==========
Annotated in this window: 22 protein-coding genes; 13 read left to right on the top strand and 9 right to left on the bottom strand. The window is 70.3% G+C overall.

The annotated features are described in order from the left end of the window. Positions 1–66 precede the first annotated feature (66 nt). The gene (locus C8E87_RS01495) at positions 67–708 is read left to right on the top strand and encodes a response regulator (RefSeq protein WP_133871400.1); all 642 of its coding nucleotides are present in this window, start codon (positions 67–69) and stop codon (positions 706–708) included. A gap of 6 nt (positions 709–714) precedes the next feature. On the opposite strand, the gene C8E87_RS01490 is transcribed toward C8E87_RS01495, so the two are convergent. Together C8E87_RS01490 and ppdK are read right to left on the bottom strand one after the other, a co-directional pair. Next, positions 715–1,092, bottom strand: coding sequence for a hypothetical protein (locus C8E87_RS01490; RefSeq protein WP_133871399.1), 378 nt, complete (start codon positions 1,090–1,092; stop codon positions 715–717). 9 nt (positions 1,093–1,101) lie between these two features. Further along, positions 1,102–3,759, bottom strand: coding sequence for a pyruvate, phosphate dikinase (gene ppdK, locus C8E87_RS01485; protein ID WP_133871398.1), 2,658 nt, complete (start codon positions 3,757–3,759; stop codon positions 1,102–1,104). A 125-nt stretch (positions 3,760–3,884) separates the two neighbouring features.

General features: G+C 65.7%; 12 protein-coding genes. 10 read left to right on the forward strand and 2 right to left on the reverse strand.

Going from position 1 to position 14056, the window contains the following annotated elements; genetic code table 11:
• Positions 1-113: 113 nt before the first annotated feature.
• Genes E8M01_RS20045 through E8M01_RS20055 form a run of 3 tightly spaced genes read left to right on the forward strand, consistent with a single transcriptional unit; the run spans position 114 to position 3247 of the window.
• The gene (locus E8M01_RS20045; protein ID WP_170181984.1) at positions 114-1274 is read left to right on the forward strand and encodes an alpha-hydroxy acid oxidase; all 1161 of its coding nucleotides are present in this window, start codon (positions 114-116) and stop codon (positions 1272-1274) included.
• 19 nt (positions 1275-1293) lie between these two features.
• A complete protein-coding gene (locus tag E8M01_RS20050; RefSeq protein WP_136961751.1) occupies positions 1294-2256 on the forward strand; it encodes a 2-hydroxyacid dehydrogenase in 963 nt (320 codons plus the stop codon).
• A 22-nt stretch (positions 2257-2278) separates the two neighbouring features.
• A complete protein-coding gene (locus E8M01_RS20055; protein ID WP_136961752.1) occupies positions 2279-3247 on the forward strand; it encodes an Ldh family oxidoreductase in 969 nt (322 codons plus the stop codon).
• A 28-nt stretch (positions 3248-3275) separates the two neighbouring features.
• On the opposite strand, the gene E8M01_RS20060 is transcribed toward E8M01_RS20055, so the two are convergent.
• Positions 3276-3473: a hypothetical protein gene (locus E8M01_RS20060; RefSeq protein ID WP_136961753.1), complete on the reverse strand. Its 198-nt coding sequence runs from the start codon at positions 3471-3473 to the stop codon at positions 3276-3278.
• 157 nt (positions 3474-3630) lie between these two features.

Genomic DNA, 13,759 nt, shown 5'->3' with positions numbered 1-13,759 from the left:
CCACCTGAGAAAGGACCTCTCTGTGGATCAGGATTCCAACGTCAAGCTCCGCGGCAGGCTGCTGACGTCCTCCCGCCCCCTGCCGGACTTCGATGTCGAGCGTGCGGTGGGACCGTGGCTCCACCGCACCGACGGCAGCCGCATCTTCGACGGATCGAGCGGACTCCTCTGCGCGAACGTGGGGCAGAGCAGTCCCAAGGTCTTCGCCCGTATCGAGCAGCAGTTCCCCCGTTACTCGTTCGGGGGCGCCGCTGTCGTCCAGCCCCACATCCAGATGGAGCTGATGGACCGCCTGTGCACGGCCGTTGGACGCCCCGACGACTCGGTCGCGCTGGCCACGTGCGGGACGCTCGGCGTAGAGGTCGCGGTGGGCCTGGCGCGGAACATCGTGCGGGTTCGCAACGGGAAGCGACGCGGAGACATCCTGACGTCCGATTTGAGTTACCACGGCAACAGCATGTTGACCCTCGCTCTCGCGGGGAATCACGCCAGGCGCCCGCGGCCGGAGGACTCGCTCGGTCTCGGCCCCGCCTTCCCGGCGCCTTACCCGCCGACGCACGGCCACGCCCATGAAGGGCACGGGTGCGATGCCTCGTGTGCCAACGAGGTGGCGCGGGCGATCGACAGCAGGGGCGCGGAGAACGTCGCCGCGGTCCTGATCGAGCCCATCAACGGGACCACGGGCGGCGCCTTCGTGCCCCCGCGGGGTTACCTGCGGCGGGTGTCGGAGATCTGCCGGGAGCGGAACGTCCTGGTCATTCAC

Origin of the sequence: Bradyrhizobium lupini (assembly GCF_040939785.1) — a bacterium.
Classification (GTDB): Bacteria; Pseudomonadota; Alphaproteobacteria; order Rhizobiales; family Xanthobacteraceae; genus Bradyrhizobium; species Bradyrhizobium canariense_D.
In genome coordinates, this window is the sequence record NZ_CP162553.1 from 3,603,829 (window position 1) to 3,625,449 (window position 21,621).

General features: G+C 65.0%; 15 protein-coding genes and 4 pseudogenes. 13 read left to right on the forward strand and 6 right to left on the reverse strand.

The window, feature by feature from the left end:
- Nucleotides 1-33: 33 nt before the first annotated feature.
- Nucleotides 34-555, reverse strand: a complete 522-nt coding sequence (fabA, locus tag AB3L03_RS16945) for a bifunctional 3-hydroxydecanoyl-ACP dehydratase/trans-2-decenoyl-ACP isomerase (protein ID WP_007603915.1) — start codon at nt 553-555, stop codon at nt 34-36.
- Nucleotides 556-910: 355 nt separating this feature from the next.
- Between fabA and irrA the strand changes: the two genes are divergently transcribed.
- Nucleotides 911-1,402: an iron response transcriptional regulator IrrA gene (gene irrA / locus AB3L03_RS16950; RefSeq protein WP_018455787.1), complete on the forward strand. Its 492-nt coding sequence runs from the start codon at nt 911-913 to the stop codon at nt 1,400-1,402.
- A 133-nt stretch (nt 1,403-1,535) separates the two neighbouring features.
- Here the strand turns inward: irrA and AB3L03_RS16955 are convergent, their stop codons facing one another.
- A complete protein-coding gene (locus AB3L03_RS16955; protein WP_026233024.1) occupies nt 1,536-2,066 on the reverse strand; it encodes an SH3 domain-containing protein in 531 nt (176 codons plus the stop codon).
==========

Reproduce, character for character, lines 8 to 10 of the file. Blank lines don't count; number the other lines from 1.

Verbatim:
• 19 nt (positions 1275-1293) lie between these two features.
• A complete protein-coding gene (locus tag E8M01_RS20050; RefSeq protein WP_136961751.1) occupies positions 1294-2256 on the forward strand; it encodes a 2-hydroxyacid dehydrogenase in 963 nt (320 codons plus the stop codon).
• A 22-nt stretch (positions 2257-2278) separates the two neighbouring features.